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InfoQ Homepage Articles The Future of Istio: Sidecar-Less and Sidecar with Ambient Mesh

The Future of Istio: Sidecar-Less and Sidecar with Ambient Mesh

Key Takeaways

  • The ambient sidecar-less data plane is designed to be transparent to your application, requiring no changes to your application. It also eliminates many of Istio’s sidecar application requirements.
  • By focusing on a destination service-only waypoint proxy, the configuration only needs to contain details about the very limited resources that the waypoint proxy needs to connect to versus the dynamic resources to potentially connect to.
  • The Istio community decided to implement the zero trust tunnel with Rust due to its natural fit for a high-performance network proxy along with rich libraries that support work stealing.
  • Sidecars are not going away and will continue to play a significant role in many use cases.
  • Sidecars could be used when a specific destination service configuration is needed that is more granular than a per-service account.


Istio ambient mesh introduces a new sidecar-less data plane option for Istio service mesh, with the goal to simplify application onboarding, increase incremental adoption, and reduce infrastructure costs for Istio mesh users. Ambient mesh supports both sidecar and sidecar-less dataplane architectures so you can choose either or both based on your applications’ needs. In Istio 1.16, sidecars have been enhanced to support HBONE (HTTP-Based Overlay Network Environment) so they can interoperate with sidecar-less applications via ztunnel (zero-trust tunnel, providing the secure overlay layer) or/and waypoint proxy (providing the Layer 7 processing layer) which also understand HBONE.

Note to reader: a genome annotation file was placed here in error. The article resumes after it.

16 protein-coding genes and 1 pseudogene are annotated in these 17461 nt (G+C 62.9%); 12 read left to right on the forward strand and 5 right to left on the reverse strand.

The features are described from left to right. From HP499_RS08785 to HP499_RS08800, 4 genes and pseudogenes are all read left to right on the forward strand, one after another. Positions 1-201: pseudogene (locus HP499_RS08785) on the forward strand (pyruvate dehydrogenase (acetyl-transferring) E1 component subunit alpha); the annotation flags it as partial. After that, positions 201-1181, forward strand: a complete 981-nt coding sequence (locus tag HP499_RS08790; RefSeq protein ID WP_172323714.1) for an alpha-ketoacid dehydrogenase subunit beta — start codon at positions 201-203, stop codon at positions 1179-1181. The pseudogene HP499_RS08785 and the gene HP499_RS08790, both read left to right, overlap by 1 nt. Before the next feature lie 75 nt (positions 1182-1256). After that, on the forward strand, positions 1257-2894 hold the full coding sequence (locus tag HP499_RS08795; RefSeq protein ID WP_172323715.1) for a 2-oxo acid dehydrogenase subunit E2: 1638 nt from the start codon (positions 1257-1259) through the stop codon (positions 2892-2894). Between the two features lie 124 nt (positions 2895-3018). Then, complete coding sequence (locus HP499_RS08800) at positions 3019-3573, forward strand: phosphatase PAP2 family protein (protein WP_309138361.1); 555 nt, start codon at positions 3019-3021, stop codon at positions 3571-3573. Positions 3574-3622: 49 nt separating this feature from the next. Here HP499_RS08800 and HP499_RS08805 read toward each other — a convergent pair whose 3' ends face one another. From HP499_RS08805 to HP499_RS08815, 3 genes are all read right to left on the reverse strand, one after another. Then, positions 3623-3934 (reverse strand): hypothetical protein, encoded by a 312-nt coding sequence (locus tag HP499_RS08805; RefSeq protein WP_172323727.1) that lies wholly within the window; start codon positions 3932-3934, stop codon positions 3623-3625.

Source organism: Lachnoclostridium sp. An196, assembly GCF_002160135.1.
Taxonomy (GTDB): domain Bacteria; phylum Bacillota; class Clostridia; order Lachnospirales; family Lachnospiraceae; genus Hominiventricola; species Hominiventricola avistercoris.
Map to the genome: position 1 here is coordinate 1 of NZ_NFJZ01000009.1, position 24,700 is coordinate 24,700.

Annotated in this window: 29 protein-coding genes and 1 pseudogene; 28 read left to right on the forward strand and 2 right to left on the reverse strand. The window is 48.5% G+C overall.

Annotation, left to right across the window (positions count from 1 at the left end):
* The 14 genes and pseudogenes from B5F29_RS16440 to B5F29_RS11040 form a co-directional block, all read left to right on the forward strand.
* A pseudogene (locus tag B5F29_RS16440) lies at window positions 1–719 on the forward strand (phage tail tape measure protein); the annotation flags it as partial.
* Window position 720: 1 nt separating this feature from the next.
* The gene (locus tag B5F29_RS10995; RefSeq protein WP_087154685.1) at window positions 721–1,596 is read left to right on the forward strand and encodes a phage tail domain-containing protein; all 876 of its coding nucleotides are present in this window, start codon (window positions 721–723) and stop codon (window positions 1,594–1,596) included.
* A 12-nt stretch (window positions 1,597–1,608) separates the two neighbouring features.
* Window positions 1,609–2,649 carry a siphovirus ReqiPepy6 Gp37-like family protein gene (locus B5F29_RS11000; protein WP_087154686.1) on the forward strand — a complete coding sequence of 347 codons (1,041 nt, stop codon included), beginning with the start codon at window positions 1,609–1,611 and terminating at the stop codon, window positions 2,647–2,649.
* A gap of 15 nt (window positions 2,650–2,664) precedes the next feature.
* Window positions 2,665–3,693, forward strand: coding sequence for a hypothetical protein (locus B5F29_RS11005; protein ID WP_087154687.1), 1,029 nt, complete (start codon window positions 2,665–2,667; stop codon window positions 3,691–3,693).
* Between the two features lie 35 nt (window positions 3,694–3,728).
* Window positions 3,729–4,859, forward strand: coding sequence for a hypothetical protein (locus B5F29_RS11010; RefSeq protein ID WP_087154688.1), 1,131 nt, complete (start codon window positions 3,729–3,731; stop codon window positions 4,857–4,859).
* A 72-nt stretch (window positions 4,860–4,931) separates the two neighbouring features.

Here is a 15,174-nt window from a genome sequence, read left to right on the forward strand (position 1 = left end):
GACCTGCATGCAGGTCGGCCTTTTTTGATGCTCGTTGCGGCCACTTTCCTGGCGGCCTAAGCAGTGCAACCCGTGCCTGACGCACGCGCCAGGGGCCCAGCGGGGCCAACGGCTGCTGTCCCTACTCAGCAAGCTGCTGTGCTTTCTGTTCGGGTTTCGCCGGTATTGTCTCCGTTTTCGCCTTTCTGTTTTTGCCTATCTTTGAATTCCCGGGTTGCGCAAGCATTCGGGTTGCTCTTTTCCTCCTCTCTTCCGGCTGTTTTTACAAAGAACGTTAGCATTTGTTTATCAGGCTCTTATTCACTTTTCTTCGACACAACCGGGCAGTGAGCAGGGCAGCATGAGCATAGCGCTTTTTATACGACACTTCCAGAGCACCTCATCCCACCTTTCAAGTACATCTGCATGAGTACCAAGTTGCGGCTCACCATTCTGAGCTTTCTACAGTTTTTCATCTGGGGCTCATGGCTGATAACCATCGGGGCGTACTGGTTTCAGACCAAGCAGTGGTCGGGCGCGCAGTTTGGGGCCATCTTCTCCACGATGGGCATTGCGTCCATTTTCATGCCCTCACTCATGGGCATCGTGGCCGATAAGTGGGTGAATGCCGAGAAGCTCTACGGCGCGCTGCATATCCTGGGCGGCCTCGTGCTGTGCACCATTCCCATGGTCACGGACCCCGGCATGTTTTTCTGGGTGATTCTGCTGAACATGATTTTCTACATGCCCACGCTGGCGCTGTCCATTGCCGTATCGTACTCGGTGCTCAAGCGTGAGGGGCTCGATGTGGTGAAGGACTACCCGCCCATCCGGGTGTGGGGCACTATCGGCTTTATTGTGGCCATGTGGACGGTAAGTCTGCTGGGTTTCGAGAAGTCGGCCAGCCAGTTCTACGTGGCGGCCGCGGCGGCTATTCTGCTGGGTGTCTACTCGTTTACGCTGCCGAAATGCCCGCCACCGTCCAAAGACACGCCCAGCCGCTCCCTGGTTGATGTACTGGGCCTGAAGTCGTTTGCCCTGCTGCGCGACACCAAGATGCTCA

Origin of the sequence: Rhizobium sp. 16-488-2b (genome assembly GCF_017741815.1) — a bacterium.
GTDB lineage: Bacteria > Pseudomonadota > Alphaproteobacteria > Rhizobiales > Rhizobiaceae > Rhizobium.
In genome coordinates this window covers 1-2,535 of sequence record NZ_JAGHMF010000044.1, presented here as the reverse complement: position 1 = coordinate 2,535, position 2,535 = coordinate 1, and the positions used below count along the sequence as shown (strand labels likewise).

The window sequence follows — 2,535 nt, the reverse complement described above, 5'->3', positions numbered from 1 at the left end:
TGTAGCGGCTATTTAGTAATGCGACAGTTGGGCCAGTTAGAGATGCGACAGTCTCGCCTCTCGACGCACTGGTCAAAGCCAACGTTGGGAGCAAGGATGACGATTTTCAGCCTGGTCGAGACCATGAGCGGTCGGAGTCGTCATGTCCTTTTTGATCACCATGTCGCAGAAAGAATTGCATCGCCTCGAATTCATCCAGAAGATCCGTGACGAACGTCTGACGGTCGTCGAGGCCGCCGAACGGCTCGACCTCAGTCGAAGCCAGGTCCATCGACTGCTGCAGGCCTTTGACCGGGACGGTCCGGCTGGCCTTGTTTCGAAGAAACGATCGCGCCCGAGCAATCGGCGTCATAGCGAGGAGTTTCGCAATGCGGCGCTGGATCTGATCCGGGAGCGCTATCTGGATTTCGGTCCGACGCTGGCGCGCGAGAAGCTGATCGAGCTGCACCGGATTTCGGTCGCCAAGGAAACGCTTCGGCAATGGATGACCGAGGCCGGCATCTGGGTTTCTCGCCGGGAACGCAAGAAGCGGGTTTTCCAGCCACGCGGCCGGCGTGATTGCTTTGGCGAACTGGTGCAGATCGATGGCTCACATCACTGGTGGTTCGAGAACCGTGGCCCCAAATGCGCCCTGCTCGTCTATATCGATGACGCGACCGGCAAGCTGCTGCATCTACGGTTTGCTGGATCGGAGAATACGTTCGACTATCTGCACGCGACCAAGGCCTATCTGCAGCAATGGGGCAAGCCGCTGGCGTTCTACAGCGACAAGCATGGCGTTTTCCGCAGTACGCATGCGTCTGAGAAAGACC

Advantages of Ambient Sidecar-Less

The biggest advantage of ambient is that it requires no change to your application, which is why it is called ambient. The ambient sidecar-less data plane is designed to be transparent to your application, e.g. there is no need to change your CI/CD pipeline for your application or restart your application whenever there is a new vulnerability from the data plane (either Envoy-based waypoint proxy or Rust-based ztunnel, see more below). In addition to requiring no change to your application, the sidecar-less data plane also broadens application support by eliminating many of Istio’s sidecar application requirements such as server-send-first protocols, an inability to support Kubernetes Jobs, or the list of reserved sidecar ports.